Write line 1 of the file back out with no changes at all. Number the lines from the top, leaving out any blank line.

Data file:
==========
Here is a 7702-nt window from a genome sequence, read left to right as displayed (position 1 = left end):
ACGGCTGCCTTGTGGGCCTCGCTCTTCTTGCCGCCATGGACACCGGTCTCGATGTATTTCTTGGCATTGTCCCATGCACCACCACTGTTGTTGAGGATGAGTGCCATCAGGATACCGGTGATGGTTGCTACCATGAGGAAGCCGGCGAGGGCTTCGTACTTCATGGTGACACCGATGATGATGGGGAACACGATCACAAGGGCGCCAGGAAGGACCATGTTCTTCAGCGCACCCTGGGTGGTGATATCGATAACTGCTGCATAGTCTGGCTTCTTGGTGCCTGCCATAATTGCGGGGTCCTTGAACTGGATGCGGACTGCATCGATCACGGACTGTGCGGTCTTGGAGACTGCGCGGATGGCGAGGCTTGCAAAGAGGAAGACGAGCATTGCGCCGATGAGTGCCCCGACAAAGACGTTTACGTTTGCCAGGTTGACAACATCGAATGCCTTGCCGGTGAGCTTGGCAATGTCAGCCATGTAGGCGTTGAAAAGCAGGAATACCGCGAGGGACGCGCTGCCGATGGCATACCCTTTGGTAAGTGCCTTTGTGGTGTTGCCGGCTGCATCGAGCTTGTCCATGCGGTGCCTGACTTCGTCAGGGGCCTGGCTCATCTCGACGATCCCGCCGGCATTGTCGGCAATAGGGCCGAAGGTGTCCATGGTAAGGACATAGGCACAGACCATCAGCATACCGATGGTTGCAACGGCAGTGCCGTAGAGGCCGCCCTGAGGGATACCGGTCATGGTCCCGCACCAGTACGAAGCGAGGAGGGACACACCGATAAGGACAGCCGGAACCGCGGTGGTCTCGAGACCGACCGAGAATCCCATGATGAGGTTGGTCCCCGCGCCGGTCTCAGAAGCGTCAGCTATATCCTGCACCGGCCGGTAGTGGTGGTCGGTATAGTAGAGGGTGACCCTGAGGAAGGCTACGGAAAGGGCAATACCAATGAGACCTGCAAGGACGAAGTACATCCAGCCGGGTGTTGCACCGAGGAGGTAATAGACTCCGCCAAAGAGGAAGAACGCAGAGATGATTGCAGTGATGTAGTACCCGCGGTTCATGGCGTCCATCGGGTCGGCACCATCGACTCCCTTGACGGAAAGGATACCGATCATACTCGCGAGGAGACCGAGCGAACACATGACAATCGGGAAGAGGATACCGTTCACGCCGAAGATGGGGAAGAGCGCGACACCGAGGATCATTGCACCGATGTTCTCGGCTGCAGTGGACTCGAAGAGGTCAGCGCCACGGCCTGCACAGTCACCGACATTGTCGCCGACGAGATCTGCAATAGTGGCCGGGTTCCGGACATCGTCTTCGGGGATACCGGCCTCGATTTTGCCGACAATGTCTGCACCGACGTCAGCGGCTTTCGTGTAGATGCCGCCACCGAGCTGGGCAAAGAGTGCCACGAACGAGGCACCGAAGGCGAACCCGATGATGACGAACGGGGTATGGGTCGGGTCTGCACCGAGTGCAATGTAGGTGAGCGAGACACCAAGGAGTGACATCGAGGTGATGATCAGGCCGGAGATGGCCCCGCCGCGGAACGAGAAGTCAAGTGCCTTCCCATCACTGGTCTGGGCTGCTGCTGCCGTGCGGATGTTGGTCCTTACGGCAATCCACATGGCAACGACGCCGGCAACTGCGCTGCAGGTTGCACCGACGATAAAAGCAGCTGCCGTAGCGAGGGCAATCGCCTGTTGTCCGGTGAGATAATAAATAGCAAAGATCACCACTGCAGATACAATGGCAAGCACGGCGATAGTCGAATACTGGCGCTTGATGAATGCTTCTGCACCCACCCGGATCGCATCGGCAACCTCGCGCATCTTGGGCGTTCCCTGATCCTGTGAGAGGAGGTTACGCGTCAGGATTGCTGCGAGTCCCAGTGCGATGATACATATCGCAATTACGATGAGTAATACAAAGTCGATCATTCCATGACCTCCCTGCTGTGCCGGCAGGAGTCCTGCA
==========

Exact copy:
Here is a 7702-nt window from a genome sequence, read left to right as displayed (position 1 = left end):